What is Osteopathic Medicine
The Osteopathic philosophy is based on four tenets:
Osteopathic physicians are trained to see you as a whole person, not just a collection of organ systems and body parts that are injured or diseased. The Osteopathic philosophy considers the impact that lifestyle, community and all of your medical conditions and history have on your health. A Traditional Osteopathic treatment serves to to manage both acute and chronic medical problems. It empowers the patient to become the active catalyst in breaking down barriers to good health.
Doctor of Osteopathic Medicine (D.O. or DO) is a professional doctoral degree for physicians and surgeons offered by medical schools in the United States. Holders of the D.O. degree are known as Osteopathic physicians and have the same rights, privileges, and responsibilities as physicians with a Doctor of Medicine degree (M.D.). D.O. physicians are licensed to practice the full scope of medicine and surgery in sixty countries, including all 50 states in the US, and make up 7 percent of the total U.S. physician population and growing annually.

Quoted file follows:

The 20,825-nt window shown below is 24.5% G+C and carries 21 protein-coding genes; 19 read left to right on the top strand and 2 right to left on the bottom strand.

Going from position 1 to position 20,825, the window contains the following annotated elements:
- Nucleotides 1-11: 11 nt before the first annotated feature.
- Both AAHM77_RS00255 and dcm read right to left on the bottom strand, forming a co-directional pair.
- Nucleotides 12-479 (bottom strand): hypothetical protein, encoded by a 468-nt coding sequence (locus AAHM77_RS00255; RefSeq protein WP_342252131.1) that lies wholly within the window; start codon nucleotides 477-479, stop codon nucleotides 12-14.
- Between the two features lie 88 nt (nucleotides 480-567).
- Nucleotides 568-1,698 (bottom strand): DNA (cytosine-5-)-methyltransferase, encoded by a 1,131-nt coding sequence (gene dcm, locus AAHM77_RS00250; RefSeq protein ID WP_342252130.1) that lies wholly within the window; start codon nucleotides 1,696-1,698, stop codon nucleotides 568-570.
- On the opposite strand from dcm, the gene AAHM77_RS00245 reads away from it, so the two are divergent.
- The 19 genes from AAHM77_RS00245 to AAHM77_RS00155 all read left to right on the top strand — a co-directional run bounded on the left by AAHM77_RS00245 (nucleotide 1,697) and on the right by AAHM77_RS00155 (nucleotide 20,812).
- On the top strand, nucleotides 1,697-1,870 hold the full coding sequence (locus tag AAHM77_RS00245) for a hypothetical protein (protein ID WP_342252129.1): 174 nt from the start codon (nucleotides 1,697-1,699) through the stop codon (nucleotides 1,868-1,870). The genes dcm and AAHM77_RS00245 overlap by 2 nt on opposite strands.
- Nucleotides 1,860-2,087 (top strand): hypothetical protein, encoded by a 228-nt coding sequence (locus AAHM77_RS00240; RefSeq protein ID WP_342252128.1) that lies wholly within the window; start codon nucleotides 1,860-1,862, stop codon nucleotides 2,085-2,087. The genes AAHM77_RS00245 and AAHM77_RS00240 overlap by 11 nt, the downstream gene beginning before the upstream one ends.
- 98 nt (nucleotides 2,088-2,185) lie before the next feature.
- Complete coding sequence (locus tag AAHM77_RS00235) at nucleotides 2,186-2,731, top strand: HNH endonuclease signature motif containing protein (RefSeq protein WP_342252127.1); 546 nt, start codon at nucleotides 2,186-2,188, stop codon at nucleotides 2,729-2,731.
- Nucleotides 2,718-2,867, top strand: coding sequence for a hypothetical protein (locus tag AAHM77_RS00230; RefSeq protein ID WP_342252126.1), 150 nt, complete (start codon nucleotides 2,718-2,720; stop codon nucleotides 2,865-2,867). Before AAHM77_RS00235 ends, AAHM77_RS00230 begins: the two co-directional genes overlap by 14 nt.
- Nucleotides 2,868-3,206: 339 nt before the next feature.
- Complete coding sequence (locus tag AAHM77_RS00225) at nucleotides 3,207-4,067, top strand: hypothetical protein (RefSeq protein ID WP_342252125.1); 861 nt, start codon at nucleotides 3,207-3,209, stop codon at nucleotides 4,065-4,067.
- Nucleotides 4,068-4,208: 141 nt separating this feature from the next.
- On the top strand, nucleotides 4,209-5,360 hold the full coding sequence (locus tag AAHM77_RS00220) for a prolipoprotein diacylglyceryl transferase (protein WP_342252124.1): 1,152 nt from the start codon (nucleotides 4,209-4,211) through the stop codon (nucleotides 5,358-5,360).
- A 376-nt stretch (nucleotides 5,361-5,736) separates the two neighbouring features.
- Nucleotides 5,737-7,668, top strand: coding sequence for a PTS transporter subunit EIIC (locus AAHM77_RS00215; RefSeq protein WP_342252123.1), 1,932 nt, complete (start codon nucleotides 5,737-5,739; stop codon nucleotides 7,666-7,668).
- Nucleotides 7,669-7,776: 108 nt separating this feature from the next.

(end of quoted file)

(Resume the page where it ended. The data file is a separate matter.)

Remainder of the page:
The curricula at Osteopathic medical schools is very similar to those at M.D.-granting medical schools. One notable difference in the education at D.O.-granting medical schools is the inclusion of 300 – 500 additional hours in the study of hands-on manual medicine and the body's musculoskeletal system. This training, referred to as Osteopathic manipulative medicine, is absent in the M.D. curricula.
Upon graduation from medical school, Osteopathic physicians enter internship or residency training programs, which may be followed by fellowship training. Many D.O. physicians attend the same graduate medical education programs as their M.D. counterparts, and then take M.D. specialty board exams, while other D.O. graduates enter Osteopathic programs and take D.O. specialty board examinations. A small percentage of Osteopathic physicians choose to continue to learn and practice Traditional Osteopathic Medicine.